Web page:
Bevere Evaluation | Scot McKnight

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Allan Bevere, who did his PhD below James DG Dunn on Colossians (when Dunn was performing his personal function on Colossians), wrote a overview of my Colossians commentary, and this is an excerpt of his overview:

“Paul’s Christo-theological message of Colossians can be lowered to ‘God has conquered the powers, delivered all humans from sin and its powers, and reconciled the whole cosmos to himself in, by means of, and below Christ.’” So writes Scot McKnight in his commentary on Colossians in the NICNT series. In Colossians we see “a extensive vision of life below King Jesus” (p. two).

Authorship: McKnight’s conclusions about Pauline authorship of Colossians need to be viewed in the context of his bigger issues about the methodology of a lot modern day scholarship in figuring out authorial queries, what he refers to as “the logic of the recognized to the unknown” (p. five). Inquiries of authorship are complicated and not conveniently settled. It seems that Paul did not truly pen most of his letters, but trusted an amanuensis (an editor provided leeway to compose). What we do not know about the letters ascribed to Paul is how a lot freedom he gave to these who wrote down his issues to different churches and pastors. It has been assumed, for instance, that Romans is “a pure sample of Paul, the genuine voice of Paul,” but we have no notion how a lot freedom was provided Tertius, the a single who penned the letter. No a single doubts that Paul is the author, but the part the actual writer played is unknown to us. Hence, how can it be concluded that Romans is purely Paul? The very same is accurate for Colossians. At the starting of the letter it claims to be from Paul and Timothy. Was Timothy Paul’s amanuensis? Colossians was composed whilst Paul was in prison. Did that circumstance make it required for the apostle to give Timothy extended freedom in composing the letter following sharing his issues with the young pastor? Has modern day scholarship tended to judge particular letters as authentically Pauline since they show what some think is Reformational theology?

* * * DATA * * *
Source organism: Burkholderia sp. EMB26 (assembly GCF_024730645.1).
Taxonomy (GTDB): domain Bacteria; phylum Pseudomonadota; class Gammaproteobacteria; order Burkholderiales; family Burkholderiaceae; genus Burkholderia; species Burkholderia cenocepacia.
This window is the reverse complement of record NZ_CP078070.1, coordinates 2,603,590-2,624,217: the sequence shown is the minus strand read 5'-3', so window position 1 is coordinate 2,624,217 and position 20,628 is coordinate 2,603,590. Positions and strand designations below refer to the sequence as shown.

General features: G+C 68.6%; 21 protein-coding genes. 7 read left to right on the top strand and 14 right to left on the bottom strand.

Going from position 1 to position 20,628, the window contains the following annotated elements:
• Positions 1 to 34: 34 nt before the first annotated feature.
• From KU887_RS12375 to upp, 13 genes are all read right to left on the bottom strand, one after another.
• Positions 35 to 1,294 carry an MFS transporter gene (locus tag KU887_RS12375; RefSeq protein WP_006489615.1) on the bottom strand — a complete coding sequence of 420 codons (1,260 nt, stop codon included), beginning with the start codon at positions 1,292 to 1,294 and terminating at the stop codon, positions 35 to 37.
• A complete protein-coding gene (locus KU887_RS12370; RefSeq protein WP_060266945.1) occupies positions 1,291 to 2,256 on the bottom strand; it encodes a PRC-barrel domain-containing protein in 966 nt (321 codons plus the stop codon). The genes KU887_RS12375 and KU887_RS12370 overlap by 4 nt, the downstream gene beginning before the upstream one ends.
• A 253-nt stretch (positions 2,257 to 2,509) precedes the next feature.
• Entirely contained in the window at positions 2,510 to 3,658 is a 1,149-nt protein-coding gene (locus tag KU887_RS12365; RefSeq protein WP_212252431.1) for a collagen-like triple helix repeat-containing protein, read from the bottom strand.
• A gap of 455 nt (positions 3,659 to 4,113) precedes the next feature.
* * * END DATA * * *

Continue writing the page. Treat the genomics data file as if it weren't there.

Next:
McKnight does not deny that there are tensions and distinction to be addressed in judging the authorship in the Pauline corpus, but he rightly states that we have taken what we have recognized and drawn also a lot of particular conclusions about the unknowns of the composition of Paul’s letters. Probably the situation ahead of us is not attempting to make a decision which letters of Paul are dictated word for word (if that certainly ever occurred) or epistles composed by co-workers who outlined the apostle’s issues in their personal words. The bigger point to be created is that regardless of how Colossians reached its final kind, it is Pauline since it carries Paul’s authority. Scot concludes,

I do not consider Paul wrote any of the letters since it is far a lot more probably that Paul was behind all of the letters. We have no pure Pauline letters, no “undisputed” or “genuine” Pauline letters, but only letters in which we hear the voice of Paul standing alongside co-workers and (most likely) qualified scribes. Colossians, then, is Pauline as a lot as but not a lot more than Galatians and Romans and the Corinthian letters (p. 18).

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